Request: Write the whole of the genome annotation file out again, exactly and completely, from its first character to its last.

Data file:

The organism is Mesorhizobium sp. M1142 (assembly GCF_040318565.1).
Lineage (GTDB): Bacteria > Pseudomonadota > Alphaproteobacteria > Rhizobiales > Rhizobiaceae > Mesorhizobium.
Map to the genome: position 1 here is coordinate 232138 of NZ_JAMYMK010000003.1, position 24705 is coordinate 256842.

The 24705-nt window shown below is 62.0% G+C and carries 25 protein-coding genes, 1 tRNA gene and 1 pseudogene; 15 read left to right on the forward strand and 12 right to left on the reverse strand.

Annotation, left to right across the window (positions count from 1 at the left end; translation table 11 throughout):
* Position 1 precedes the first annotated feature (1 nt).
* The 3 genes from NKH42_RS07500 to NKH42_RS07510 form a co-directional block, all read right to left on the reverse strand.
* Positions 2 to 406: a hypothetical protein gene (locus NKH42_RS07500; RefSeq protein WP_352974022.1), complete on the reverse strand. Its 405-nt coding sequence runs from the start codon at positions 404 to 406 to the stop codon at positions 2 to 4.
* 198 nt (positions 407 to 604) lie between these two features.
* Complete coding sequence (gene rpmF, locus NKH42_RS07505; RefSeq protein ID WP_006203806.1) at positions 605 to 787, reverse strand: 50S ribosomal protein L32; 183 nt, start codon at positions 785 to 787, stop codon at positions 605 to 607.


The organism is Mesorhizobium sp. M1142 (assembly GCF_040318565.1).
Lineage (GTDB): Bacteria > Pseudomonadota > Alphaproteobacteria > Rhizobiales > Rhizobiaceae > Mesorhizobium.
Map to the genome: position 1 here is coordinate 232138 of NZ_JAMYMK010000003.1, position 24705 is coordinate 256842.

The 24705-nt window shown below is 62.0% G+C and carries 25 protein-coding genes, 1 tRNA gene and 1 pseudogene; 15 read left to right on the forward strand and 12 right to left on the reverse strand.

Annotation, left to right across the window (positions count from 1 at the left end; translation table 11 throughout):
* Position 1 precedes the first annotated feature (1 nt).
* The 3 genes from NKH42_RS07500 to NKH42_RS07510 form a co-directional block, all read right to left on the reverse strand.
* Positions 2 to 406: a hypothetical protein gene (locus NKH42_RS07500; RefSeq protein WP_352974022.1), complete on the reverse strand. Its 405-nt coding sequence runs from the start codon at positions 404 to 406 to the stop codon at positions 2 to 4.
* 198 nt (positions 407 to 604) lie between these two features.
* Complete coding sequence (gene rpmF, locus NKH42_RS07505; RefSeq protein ID WP_006203806.1) at positions 605 to 787, reverse strand: 50S ribosomal protein L32; 183 nt, start codon at positions 785 to 787, stop codon at positions 605 to 607.